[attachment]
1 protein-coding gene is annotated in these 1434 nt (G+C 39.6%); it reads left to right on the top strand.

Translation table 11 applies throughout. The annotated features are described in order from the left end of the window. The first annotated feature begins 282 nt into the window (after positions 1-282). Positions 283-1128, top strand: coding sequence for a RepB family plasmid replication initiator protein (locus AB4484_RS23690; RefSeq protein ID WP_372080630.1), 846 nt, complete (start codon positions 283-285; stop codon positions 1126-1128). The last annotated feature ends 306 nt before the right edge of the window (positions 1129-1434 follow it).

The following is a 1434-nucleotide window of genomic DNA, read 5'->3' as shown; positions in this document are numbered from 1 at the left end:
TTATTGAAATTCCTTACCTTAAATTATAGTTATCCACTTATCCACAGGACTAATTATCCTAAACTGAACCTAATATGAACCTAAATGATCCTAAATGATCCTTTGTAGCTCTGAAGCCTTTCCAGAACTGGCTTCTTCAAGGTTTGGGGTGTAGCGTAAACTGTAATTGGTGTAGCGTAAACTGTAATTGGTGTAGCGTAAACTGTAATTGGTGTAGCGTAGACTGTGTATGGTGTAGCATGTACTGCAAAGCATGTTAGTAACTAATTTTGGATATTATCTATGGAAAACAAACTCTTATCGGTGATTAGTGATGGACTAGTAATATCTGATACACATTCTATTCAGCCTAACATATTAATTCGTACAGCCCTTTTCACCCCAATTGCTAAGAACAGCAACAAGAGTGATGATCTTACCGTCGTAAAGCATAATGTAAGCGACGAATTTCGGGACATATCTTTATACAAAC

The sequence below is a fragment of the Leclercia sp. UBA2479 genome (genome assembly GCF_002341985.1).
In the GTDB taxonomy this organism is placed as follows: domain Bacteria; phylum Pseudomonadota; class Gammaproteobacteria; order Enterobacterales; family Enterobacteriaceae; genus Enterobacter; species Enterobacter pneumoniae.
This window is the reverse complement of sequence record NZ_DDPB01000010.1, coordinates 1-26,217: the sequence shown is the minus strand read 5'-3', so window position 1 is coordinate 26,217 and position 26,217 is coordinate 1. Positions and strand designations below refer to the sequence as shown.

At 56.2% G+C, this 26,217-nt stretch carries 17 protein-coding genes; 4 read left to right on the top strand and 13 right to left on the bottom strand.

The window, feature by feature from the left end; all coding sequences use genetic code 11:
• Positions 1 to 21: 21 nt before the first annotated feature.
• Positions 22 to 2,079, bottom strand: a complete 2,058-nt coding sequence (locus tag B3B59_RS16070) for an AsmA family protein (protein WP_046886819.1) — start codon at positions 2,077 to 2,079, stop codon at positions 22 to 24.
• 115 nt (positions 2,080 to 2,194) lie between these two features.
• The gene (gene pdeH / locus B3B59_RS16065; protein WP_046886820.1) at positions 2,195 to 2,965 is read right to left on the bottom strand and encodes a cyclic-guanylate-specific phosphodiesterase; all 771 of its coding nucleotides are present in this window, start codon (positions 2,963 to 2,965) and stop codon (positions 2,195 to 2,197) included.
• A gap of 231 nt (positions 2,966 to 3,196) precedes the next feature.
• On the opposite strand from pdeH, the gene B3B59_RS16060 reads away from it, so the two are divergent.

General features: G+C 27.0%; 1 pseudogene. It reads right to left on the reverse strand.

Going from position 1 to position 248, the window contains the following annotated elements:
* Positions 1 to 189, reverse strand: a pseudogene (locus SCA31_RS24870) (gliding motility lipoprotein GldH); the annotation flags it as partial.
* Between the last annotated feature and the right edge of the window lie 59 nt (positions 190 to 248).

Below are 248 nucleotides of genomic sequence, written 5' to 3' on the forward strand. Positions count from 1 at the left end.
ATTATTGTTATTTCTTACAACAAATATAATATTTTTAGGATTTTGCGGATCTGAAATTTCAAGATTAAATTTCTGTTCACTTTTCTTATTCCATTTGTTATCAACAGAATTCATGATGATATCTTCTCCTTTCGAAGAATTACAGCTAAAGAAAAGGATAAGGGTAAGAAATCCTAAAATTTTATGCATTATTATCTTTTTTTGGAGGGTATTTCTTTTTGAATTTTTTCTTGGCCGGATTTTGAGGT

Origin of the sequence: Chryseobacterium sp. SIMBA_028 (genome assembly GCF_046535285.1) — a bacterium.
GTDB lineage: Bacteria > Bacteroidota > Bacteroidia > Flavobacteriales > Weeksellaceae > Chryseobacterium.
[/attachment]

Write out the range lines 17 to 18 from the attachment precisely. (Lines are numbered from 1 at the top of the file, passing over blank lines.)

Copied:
Going from position 1 to position 248, the window contains the following annotated elements:
* Positions 1 to 189, reverse strand: a pseudogene (locus SCA31_RS24870) (gliding motility lipoprotein GldH); the annotation flags it as partial.